Failure Distribution Function
probability a device will have failed by time t
Failure Probability Density
rate at which devices are failing at time t
Hazard Function/Failure Rate
rate at which devices fail, normalised to the number of devices yet to fail (i.e. the rate at which the remaining devices are failing)
Mean Time Between Failures
fairly self explanatory...
probability a device has not failed at time t
Failure rates for the above functions are often listed in FIT (Failures In Time) where 1 FIT is one failure per billion operating hours:
A good value for non-critical systems is around 10 FIT.
Parameters Affecting Failure RatesEdit
As you can see in the material regarding Circuit Failure Mechanisms, failure rates depend on factors such as voltage, current, temperature, etc. Failure rates are normally related exponentially to these parameters. Maximum values for these parameters are supplied on datasheets, and are selected to allow a reasonable failure rate.
Mean Time To FailureEdit
As it is impossible to accurately measure the lifetimes of a sample of products before release (most consumer electronics are designed to last 10 years or more), the MTTF is a good way of estimating the lifetime of a product. The MTTF can be calculated by testing for the MTTF at a much higher temperature than the device was designed to operate at. This accelerates the failure rate dramatically, and the MTTF at the designed temperature can then be calculated using an acceleration factor.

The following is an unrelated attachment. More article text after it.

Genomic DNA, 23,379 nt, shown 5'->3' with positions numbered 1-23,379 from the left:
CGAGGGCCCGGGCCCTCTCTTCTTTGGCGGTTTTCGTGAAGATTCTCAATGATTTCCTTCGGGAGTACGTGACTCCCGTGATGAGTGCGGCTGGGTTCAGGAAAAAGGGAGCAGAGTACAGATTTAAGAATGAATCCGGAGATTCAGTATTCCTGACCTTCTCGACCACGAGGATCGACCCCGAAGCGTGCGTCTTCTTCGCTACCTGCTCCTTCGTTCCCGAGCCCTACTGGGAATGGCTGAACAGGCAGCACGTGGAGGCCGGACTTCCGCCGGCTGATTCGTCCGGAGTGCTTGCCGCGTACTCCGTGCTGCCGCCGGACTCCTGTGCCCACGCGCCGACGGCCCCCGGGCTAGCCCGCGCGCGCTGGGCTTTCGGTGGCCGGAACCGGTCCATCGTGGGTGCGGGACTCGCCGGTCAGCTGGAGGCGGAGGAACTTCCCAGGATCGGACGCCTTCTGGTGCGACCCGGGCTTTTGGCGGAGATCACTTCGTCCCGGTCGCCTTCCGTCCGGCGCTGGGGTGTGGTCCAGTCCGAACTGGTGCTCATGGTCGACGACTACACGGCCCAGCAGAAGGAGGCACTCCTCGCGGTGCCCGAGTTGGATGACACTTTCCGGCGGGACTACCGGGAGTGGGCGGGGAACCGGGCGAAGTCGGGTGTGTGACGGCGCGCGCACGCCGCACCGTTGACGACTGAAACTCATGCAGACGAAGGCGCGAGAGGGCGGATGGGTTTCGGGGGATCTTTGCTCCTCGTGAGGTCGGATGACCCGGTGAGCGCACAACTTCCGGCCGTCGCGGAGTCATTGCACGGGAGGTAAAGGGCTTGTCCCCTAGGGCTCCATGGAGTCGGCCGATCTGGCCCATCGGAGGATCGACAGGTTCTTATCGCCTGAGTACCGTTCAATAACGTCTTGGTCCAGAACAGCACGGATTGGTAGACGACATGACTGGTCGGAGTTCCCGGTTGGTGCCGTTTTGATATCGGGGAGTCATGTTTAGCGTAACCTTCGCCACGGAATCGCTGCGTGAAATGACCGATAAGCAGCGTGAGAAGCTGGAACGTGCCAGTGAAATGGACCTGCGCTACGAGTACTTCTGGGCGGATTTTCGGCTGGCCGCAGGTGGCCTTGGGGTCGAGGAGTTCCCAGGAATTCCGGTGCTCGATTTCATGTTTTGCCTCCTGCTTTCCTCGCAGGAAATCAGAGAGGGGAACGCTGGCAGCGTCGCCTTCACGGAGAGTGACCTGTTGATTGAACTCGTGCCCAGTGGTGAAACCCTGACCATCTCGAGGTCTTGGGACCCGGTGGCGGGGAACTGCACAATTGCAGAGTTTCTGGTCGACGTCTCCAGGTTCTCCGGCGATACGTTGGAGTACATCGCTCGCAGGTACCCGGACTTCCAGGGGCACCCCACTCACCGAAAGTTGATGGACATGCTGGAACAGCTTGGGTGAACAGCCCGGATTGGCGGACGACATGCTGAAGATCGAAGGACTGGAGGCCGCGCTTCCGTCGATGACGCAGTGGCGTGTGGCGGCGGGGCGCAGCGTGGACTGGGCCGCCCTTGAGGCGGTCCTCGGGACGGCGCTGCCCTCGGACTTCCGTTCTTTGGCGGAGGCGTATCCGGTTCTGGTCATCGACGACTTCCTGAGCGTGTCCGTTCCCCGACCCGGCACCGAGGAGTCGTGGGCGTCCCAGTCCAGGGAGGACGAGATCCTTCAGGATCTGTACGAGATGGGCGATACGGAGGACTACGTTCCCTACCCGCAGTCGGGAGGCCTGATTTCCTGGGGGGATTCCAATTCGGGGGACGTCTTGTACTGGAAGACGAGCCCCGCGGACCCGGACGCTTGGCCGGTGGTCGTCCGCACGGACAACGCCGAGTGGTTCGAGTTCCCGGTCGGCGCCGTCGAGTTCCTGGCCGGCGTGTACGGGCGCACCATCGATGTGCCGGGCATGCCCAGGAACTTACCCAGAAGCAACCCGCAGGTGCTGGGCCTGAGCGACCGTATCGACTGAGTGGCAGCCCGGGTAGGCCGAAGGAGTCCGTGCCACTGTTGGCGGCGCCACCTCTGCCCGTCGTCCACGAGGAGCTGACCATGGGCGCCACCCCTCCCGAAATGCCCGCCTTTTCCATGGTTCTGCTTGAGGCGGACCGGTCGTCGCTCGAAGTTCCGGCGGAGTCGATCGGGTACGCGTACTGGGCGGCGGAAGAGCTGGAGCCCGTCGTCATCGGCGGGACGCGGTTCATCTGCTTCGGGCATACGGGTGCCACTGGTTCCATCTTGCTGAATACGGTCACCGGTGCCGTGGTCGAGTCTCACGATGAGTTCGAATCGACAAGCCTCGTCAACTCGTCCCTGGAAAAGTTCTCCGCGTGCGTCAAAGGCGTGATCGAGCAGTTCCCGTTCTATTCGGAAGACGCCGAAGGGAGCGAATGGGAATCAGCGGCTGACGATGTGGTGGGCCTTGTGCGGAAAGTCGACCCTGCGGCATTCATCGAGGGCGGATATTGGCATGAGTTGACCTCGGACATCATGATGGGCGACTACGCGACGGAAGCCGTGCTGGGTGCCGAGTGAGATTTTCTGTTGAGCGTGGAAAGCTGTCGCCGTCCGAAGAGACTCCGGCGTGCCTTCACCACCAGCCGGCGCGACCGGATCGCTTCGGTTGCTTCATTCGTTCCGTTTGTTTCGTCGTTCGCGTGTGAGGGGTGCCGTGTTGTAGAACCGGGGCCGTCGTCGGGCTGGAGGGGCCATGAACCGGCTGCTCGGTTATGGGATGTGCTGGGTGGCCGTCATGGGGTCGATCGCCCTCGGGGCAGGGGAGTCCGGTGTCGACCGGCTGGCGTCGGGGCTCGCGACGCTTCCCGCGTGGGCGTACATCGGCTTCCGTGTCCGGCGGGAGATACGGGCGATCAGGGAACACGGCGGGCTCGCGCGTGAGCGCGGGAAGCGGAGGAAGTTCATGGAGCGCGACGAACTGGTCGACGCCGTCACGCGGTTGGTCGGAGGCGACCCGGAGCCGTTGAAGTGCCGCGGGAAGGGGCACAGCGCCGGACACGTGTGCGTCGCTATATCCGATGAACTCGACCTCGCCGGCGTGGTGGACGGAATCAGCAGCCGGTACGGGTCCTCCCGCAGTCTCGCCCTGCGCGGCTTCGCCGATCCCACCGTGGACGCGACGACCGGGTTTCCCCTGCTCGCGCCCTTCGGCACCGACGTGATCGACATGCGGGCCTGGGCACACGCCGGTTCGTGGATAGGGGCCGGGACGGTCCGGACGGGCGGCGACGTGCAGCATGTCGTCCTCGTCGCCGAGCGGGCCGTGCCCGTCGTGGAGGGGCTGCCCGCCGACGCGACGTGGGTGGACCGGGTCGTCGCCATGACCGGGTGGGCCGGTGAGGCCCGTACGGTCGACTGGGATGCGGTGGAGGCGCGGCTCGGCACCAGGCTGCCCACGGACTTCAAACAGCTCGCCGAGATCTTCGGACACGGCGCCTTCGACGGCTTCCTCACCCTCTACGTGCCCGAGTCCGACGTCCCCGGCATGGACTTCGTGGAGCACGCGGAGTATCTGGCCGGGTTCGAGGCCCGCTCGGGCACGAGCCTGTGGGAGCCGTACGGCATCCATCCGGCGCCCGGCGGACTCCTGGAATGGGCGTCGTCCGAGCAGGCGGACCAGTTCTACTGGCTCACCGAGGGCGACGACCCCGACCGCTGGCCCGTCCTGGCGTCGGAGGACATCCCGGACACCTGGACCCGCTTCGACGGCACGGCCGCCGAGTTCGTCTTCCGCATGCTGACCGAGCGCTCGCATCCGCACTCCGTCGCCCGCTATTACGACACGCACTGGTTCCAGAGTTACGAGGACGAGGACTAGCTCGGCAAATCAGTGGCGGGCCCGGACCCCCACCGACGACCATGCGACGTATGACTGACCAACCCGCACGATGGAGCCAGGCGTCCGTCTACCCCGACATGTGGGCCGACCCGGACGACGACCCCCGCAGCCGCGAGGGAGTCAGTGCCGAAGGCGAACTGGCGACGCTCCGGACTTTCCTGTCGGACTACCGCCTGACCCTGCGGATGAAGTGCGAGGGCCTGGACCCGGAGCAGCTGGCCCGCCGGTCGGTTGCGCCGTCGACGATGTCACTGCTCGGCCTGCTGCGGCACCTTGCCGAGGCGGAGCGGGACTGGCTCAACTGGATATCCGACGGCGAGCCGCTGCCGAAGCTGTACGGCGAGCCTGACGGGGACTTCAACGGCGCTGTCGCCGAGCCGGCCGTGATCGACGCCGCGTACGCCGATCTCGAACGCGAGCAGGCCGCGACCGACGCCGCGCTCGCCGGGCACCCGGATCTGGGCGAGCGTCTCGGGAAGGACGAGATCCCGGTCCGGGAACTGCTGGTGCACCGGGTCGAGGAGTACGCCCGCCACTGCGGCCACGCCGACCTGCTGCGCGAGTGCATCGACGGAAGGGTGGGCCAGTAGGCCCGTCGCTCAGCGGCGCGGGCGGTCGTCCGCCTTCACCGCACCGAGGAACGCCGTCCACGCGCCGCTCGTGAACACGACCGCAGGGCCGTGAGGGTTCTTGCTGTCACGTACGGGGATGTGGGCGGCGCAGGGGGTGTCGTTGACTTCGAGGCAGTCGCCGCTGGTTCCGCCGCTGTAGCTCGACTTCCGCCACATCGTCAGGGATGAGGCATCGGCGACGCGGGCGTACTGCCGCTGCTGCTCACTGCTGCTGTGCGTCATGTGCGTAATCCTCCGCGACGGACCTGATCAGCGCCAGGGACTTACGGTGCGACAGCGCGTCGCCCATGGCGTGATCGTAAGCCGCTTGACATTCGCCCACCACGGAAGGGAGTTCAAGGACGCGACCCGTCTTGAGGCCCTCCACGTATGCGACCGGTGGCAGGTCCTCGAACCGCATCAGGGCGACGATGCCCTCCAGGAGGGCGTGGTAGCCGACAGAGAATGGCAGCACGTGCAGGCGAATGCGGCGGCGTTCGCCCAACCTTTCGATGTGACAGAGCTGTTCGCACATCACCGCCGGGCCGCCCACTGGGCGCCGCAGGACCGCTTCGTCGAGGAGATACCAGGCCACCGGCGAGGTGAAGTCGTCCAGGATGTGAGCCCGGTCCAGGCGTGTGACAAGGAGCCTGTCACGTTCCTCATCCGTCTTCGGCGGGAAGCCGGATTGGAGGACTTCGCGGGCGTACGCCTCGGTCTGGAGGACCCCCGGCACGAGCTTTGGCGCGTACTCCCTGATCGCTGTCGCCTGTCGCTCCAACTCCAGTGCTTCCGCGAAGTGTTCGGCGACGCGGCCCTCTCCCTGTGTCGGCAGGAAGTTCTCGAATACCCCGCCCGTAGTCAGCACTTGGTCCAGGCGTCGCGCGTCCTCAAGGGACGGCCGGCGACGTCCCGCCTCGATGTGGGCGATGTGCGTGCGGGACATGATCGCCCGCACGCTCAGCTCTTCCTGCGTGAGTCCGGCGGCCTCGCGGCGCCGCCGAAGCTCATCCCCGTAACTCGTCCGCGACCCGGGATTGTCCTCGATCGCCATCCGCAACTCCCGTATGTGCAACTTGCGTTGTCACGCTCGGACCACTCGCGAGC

The testing method for MTTF can also be used to identify poorly manufactured components before sale. By running components for a short time at high temperatures, currents, and voltages than they were designed for, the poorly made devices will quickly fail and the components surviving at the end of the test will hopefully have a much lower infant mortality rate. They will of course have a shorter lifespan, and this must be considered when designing a Burn-in Test.
Devices with Multiple ComponentsEdit
Assuming all components need to be operating correctly for device to work:
where pi notation is like sigma notation, but involves multiplication instead, and
The following methods can be used to improve Reliability:
- Thermal Management (analyse power components, use heat sinks)
- De-rating (use higher-rated components than necessary)
- Over-specify (use more accuracy, demand better tolerances, require more head-room)
- Review designs periodically
- Failure Analysis (using FMEA)
- Simplicity (the less there is, the less that can go wrong)
- Use good quality components
- Where possible, design failure-prone components such that they can work in parallel. A setup requiring ALL parallel components to fail for the section to fail is far more reliable.